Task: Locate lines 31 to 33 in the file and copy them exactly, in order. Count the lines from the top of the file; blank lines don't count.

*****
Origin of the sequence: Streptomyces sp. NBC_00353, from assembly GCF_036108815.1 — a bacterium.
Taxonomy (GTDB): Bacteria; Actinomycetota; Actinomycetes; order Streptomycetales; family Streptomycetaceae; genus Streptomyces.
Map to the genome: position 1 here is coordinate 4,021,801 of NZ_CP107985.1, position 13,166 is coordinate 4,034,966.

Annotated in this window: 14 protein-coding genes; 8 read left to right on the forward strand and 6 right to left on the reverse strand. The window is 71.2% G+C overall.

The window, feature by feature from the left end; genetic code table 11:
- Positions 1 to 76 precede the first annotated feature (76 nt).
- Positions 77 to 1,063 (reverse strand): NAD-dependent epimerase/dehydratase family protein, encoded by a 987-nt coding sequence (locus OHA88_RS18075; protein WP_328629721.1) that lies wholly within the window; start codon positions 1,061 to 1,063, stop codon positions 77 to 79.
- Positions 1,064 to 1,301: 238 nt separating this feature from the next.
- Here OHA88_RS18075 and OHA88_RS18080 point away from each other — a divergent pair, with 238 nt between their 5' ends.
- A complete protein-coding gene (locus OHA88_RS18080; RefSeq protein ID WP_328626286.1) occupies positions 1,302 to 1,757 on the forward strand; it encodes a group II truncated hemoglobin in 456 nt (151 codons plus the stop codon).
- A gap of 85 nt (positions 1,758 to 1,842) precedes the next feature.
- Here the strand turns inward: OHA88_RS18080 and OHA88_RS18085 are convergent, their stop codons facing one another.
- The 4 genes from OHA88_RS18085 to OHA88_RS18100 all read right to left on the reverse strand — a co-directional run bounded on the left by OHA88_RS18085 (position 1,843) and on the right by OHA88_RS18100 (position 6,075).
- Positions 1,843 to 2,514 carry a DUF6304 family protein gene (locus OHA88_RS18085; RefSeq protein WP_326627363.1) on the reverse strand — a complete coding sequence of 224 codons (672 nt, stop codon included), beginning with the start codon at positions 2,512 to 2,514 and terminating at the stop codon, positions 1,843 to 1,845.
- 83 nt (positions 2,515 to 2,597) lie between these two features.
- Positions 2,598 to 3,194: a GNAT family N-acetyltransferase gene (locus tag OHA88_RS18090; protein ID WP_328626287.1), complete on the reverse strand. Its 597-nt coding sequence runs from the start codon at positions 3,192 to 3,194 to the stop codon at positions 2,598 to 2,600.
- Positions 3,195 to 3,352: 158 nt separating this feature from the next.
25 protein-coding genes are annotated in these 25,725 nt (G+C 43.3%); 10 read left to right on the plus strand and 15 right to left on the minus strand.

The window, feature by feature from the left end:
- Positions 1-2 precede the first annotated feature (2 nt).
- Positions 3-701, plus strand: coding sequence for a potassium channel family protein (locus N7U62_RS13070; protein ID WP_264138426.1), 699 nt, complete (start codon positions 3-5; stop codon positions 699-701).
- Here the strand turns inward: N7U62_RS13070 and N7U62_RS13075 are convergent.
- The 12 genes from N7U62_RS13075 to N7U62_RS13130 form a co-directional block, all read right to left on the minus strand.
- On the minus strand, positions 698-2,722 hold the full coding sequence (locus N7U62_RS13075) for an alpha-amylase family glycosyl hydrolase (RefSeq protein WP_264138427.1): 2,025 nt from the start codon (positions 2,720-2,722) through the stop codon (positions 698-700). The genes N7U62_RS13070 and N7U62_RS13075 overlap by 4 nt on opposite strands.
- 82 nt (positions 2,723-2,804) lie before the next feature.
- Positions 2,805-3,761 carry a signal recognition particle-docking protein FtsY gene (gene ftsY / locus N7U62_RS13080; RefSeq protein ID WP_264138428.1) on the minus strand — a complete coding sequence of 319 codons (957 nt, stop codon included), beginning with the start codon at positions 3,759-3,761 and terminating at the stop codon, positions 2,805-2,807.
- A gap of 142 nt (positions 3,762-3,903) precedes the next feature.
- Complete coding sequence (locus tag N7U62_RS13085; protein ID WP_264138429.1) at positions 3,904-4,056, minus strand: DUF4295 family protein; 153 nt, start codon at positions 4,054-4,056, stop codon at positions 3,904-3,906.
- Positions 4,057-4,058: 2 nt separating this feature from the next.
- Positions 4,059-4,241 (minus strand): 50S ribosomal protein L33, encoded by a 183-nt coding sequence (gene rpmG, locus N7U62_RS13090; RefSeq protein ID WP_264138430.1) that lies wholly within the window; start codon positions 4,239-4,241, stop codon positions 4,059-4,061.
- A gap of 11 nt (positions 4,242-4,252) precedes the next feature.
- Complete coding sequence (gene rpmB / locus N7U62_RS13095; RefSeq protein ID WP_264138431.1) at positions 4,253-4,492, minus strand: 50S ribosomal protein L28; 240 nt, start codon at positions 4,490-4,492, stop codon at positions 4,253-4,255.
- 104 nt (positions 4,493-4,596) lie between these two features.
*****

- A gap of 11 nt (positions 4,242-4,252) precedes the next feature.
- Complete coding sequence (gene rpmB / locus N7U62_RS13095; RefSeq protein ID WP_264138431.1) at positions 4,253-4,492, minus strand: 50S ribosomal protein L28; 240 nt, start codon at positions 4,490-4,492, stop codon at positions 4,253-4,255.
- 104 nt (positions 4,493-4,596) lie between these two features.